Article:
Democratic 2020 presidential hopeful and former Colorado Governor John Hickenlooper released a five-page outline for his "New Open and Fair Trade Policy" on Tuesday. The plan highlights Hickenlooper's work in Colorado as an example of how he plans to bring job growth and economic strength to the rest of the United States, if elected president.
"I think what's really interesting is the Democratic party has really struggled to answer Trump's trade policy," said Lauren Hitt, Hickenlooper's communication director. Hitt told CBS News that Colorado's former governor is really the first 2020 Democratic candidate to present a plan to "re-energize trade with the world."
His plan proposes more trade cooperation and includes adding climate change goals into trade agreements. Hickenlooper is also proposing a new system of "Individual Security Accounts" or ISAs, a tool that would use federal assistance to help workers train for new job skills. The former governor is a proponent of fair trade and outlined five key elements to his trade policy:
• Ensure trading partners adopt and enforce fair labor and safety standards
• Ensure the protection of IP rights of American companies
• Require trading partners to enforce environmental and climate standards
• Ensure U.S. firms enjoy equitable and comparable investment rights abroad
• Ensure U.S. workers have assistance to adjust to job displacement from trade
- Read Hickenlooper's plan here:
The Democratic contender attacked President Trump's tariff war and departure from trade agreements, calling them the president's "most harmful and short-sighted actions."
Economist Peter Navarro, director of the Office of Trade and Manufacturing Policy, argues Mr. Trump's tough stance on trade and utilization of tariffs are boosting the American economy. Two weeks ago, the Trump administration estimated the new North American trade deal or USMCA (United States-Mexico-Canada Agreement) will create 76,000 automotive sector jobs within five years, according to a Reuters report.
"One of the core promises that swept President Donald Trump into office was that he would renegotiate better deals for the United States with our traditional trading partners," said U.S. Secretary of Agriculture, Sonny Perdue.
Republicans call USMCA a stronger agreement that, if passed by Congress, would replace NAFTA or the North American Free Trade Agreement.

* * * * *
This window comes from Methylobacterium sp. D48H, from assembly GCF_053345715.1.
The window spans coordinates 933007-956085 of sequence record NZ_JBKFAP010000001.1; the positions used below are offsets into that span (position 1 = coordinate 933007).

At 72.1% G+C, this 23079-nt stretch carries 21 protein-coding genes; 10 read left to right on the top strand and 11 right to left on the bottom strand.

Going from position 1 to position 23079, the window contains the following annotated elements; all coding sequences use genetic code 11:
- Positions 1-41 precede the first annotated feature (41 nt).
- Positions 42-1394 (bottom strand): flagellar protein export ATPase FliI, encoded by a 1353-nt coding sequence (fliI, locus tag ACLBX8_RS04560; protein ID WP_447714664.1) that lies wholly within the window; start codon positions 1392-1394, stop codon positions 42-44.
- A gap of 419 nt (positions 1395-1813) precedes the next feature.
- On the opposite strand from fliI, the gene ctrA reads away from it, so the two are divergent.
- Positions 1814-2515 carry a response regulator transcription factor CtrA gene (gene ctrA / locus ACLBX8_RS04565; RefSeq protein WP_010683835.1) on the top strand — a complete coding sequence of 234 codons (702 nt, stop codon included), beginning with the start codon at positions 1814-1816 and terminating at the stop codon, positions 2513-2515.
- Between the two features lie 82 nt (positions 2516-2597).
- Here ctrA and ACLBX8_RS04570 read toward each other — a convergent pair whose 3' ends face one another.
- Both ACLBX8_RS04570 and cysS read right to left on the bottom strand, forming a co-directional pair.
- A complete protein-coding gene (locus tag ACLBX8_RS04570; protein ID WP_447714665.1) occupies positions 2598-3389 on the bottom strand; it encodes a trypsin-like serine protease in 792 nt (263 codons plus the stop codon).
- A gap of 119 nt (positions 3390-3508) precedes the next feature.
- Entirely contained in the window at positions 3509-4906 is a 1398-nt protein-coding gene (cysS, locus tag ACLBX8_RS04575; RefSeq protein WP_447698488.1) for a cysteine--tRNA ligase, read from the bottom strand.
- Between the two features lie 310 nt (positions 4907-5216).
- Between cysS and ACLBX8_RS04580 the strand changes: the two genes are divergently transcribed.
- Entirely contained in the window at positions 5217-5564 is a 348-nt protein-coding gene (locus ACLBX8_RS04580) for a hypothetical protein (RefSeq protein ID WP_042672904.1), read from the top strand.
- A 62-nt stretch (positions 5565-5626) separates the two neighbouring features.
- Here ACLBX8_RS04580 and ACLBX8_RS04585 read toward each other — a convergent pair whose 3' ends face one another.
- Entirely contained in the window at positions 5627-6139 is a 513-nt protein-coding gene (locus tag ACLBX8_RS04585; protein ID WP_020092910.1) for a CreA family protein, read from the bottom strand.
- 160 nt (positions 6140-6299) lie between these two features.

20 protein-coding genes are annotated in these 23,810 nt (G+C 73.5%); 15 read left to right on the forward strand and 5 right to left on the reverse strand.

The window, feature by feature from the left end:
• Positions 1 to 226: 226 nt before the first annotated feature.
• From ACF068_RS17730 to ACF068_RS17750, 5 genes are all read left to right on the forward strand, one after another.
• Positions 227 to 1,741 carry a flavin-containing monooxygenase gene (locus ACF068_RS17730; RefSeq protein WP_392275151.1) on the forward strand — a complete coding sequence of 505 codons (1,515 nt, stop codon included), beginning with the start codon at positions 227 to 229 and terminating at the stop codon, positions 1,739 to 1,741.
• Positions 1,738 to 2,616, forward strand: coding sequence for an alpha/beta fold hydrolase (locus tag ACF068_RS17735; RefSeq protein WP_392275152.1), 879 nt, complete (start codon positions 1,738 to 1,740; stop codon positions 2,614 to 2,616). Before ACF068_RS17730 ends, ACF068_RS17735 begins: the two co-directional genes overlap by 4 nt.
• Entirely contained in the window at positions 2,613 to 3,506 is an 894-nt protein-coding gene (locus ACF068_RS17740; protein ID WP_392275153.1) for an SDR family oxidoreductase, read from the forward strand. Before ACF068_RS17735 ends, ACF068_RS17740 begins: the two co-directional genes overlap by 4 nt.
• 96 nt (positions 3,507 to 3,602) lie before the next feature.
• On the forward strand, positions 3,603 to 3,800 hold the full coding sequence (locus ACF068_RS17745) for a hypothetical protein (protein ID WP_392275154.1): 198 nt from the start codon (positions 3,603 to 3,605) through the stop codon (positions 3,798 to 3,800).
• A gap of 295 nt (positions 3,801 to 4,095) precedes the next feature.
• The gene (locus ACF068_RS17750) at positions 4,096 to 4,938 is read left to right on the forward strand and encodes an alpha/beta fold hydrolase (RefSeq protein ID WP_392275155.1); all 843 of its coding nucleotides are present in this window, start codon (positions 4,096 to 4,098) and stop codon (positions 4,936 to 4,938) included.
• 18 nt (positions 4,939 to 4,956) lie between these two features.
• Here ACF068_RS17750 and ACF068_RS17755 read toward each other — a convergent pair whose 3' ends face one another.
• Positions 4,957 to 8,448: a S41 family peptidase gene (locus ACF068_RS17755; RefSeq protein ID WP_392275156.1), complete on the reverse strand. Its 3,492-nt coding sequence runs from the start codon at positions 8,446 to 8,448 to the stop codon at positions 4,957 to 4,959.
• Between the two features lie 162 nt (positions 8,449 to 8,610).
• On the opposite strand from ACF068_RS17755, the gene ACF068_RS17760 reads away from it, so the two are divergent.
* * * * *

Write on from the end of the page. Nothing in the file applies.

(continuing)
The president's tariff war has complicated Republican support of USMCA. In a Wall Street Journal op-ed published on Monday, Republican Senator and Chairman of the Senate Finance Committee, Chuck Grassley, wrote plain and simple: "If these tariffs aren't lifted, USMCA is dead."
Grassley's comments specifically target the tariffs the Trump administration has placed on the USMCA's two partners: Canada and Mexico.
"I've met with congressional colleagues, as well as U.S., Canadian and Mexican trade officials, to discuss how our nations will secure legislative approval of USMCA. A significant roadblock is the administration's tariffs on steel and aluminum and retaliatory Canadian and Mexican tariffs on U.S. products. These levies are a tax on Americans, and they jeopardize USMCA's prospects of passage in the Mexican Congress, Canadian Parliament and U.S. Congress," Grassley wrote.
When asked whether he supports the USMCA, Hickenlooper's communications director said the former Colorado governor is looking forward to hearings on the agreement. "We need to make sure all parties agree that the labor standards are clear and enforceable," Hitt said in a statement.
A two-term Governor of Colorado, Hickenlooper served from 2011 to 2019. In 2018, Colorado exported $8.3 billion of made-in-America goods to the world, according to the Office of the United States Trade Representative. In 2016, exports from Colorado supported an estimated 40 thousand jobs.
Hickenlooper plans to unveil his economic agenda and a few more policy plans while in New Hampshire on May 3rd.